draft-ietf-6man-impatient-nud-05.txt   draft-ietf-6man-impatient-nud-06.txt 
6MAN WG E. Nordmark 6MAN WG E. Nordmark
Internet-Draft Cisco Systems, Inc. Internet-Draft Cisco Systems, Inc.
Updates: 4861 (if approved) I. Gashinsky Updates: 4861 (if approved) I. Gashinsky
Intended status: Standards Track Yahoo! Intended status: Standards Track Yahoo!
Expires: April 4, 2013 Oct 2012 Expires: October 26, 2013 April 24, 2013
Neighbor Unreachability Detection is too impatient Neighbor Unreachability Detection is too impatient
draft-ietf-6man-impatient-nud-05.txt draft-ietf-6man-impatient-nud-06.txt
Abstract Abstract
IPv6 Neighbor Discovery includes Neighbor Unreachability Detection. IPv6 Neighbor Discovery includes Neighbor Unreachability Detection.
That function is very useful when a host has an alternative, for That function is very useful when a host has an alternative neighbor,
instance multiple default routers, since it allows the host to switch for instance when there are multiple default routers, since it allows
to the alternative in short time. This time is 3 seconds after the the host to switch to the alternative neighbor in short time. This
node starts probing by default. However, if there are no time is 3 seconds after the node starts probing by default. However,
alternatives, this is far too impatient. This document specifies if there are no alternative neighbors, this is far too impatient.
relaxed rules for Neighbor Discovery retransmissions that allows an This document specifies relaxed rules for Neighbor Discovery
implementation to choose different timeout behavior based on whether retransmissions that allow an implementation to choose different
or not there are alternatives. This document updates RFC 4861. timeout behavior based on whether or not there are alternative
neighbors. This document updates RFC 4861.
Status of this Memo Status of this Memo
This Internet-Draft is submitted in full conformance with the This Internet-Draft is submitted in full conformance with the
provisions of BCP 78 and BCP 79. provisions of BCP 78 and BCP 79.
Internet-Drafts are working documents of the Internet Engineering Internet-Drafts are working documents of the Internet Engineering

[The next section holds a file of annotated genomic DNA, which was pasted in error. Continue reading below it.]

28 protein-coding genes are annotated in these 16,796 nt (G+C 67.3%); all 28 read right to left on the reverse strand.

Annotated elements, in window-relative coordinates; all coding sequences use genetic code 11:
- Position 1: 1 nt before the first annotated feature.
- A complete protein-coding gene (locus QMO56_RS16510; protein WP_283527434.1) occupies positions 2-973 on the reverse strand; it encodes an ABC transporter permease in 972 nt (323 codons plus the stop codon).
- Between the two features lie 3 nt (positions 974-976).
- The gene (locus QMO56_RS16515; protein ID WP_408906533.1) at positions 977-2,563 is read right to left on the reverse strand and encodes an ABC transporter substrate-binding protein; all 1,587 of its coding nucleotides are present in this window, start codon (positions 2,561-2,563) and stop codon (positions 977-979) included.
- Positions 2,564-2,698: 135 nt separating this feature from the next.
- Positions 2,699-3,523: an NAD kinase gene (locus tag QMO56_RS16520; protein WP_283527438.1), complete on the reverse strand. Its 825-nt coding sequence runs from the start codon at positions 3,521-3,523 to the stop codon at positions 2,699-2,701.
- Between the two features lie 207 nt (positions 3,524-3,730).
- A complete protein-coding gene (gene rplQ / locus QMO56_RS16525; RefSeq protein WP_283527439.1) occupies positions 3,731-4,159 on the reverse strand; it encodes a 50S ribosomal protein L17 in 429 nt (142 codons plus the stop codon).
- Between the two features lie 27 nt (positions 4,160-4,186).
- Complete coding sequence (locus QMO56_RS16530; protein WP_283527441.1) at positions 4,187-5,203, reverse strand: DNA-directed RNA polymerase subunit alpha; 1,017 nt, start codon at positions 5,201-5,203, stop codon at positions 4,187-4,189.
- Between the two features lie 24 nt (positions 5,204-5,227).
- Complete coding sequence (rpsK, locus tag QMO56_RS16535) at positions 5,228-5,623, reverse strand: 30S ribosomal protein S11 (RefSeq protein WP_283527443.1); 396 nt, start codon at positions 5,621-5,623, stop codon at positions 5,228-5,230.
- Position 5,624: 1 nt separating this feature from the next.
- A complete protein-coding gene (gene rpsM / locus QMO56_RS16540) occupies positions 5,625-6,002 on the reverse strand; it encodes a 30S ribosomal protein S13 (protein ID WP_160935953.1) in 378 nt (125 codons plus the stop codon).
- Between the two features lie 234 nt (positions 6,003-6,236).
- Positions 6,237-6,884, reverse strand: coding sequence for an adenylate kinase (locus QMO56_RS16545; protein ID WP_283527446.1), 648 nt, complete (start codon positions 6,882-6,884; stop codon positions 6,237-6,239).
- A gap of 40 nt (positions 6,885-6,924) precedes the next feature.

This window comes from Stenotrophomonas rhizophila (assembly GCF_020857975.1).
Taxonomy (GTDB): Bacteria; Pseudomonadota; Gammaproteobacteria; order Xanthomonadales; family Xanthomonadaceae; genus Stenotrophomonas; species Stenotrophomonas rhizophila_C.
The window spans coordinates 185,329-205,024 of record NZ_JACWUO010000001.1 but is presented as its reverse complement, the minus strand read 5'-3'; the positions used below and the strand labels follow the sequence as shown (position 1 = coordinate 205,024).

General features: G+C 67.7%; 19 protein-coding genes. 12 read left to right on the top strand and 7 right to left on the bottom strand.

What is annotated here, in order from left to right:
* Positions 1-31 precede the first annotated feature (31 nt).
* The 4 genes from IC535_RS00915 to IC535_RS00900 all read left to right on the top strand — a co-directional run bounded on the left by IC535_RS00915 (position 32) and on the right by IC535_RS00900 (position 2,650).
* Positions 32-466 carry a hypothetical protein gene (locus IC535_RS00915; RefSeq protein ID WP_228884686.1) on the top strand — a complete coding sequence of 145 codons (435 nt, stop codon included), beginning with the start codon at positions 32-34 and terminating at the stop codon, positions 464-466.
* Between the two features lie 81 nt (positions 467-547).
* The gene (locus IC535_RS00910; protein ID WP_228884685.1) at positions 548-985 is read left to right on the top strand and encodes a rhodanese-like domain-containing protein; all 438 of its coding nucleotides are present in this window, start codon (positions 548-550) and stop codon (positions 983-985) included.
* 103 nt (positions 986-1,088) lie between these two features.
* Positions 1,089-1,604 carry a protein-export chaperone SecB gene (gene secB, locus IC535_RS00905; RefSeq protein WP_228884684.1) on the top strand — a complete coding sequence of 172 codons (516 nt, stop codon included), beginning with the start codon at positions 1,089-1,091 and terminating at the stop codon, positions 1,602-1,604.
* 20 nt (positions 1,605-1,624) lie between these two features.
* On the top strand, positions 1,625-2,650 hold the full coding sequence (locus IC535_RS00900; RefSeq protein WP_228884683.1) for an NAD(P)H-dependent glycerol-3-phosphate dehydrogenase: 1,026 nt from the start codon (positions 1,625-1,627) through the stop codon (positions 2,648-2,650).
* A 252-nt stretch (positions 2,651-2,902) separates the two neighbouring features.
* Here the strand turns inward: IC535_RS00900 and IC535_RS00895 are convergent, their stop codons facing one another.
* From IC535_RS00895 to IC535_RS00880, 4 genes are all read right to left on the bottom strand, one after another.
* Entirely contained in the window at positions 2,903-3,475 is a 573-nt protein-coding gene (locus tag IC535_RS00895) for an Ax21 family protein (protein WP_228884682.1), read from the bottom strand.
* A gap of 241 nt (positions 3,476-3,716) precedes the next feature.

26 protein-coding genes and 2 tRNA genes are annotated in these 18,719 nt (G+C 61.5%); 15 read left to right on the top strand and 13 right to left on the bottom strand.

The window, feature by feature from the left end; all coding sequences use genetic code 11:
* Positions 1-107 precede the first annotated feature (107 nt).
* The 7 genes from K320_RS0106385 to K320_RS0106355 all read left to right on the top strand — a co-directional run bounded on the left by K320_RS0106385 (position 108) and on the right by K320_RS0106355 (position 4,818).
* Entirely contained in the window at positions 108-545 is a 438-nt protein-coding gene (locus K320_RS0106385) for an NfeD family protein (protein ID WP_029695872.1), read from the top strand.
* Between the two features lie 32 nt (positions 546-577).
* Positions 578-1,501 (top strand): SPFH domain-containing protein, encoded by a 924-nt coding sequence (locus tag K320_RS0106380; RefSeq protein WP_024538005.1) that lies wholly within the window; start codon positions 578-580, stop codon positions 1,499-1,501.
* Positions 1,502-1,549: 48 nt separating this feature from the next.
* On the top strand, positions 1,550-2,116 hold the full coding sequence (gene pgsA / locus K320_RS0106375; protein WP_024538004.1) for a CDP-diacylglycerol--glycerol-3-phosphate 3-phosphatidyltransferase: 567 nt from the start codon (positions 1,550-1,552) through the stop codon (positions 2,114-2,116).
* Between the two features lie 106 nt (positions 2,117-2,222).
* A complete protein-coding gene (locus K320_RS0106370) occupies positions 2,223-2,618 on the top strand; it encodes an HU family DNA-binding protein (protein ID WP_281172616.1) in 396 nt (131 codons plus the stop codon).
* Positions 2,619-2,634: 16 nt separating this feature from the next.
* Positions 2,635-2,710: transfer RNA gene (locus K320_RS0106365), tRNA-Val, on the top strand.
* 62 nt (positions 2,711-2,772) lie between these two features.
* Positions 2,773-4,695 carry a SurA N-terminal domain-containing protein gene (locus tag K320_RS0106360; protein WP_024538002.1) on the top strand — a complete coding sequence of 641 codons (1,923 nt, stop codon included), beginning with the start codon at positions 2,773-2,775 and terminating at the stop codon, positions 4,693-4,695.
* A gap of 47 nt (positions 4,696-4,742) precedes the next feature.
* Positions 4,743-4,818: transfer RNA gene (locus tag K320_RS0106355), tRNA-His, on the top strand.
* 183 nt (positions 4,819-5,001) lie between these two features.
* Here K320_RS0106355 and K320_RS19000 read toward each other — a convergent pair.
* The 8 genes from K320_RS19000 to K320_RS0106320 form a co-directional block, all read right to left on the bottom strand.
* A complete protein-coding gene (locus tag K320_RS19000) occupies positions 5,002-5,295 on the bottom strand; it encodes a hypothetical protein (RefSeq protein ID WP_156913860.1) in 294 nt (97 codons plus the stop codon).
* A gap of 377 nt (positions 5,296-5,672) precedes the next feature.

Task Force (IETF). Note that other groups may also distribute Task Force (IETF). Note that other groups may also distribute
working documents as Internet-Drafts. The list of current Internet- working documents as Internet-Drafts. The list of current Internet-
Drafts is at http://datatracker.ietf.org/drafts/current/. Drafts is at http://datatracker.ietf.org/drafts/current/.
Internet-Drafts are draft documents valid for a maximum of six months Internet-Drafts are draft documents valid for a maximum of six months
and may be updated, replaced, or obsoleted by other documents at any and may be updated, replaced, or obsoleted by other documents at any
time. It is inappropriate to use Internet-Drafts as reference time. It is inappropriate to use Internet-Drafts as reference
material or to cite them other than as "work in progress." material or to cite them other than as "work in progress."
This Internet-Draft will expire on April 4, 2013. This Internet-Draft will expire on October 26, 2013.
Copyright Notice Copyright Notice
Copyright (c) 2012 IETF Trust and the persons identified as the Copyright (c) 2013 IETF Trust and the persons identified as the
document authors. All rights reserved. document authors. All rights reserved.
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described in the Simplified BSD License. described in the Simplified BSD License.
Table of Contents Table of Contents
1. Introduction . . . . . . . . . . . . . . . . . . . . . . . . . 3 1. Introduction . . . . . . . . . . . . . . . . . . . . . . . . . 3
2. Definition Of Terms . . . . . . . . . . . . . . . . . . . . . . 4 2. Definition Of Terms . . . . . . . . . . . . . . . . . . . . . . 4
3. Protocol Updates . . . . . . . . . . . . . . . . . . . . . . . 4 3. Protocol Updates . . . . . . . . . . . . . . . . . . . . . . . 4
4. Example Algorithm . . . . . . . . . . . . . . . . . . . . . . . 6 4. Example Algorithm . . . . . . . . . . . . . . . . . . . . . . . 6
5. Acknowledgements . . . . . . . . . . . . . . . . . . . . . . . 7 5. Acknowledgements . . . . . . . . . . . . . . . . . . . . . . . 8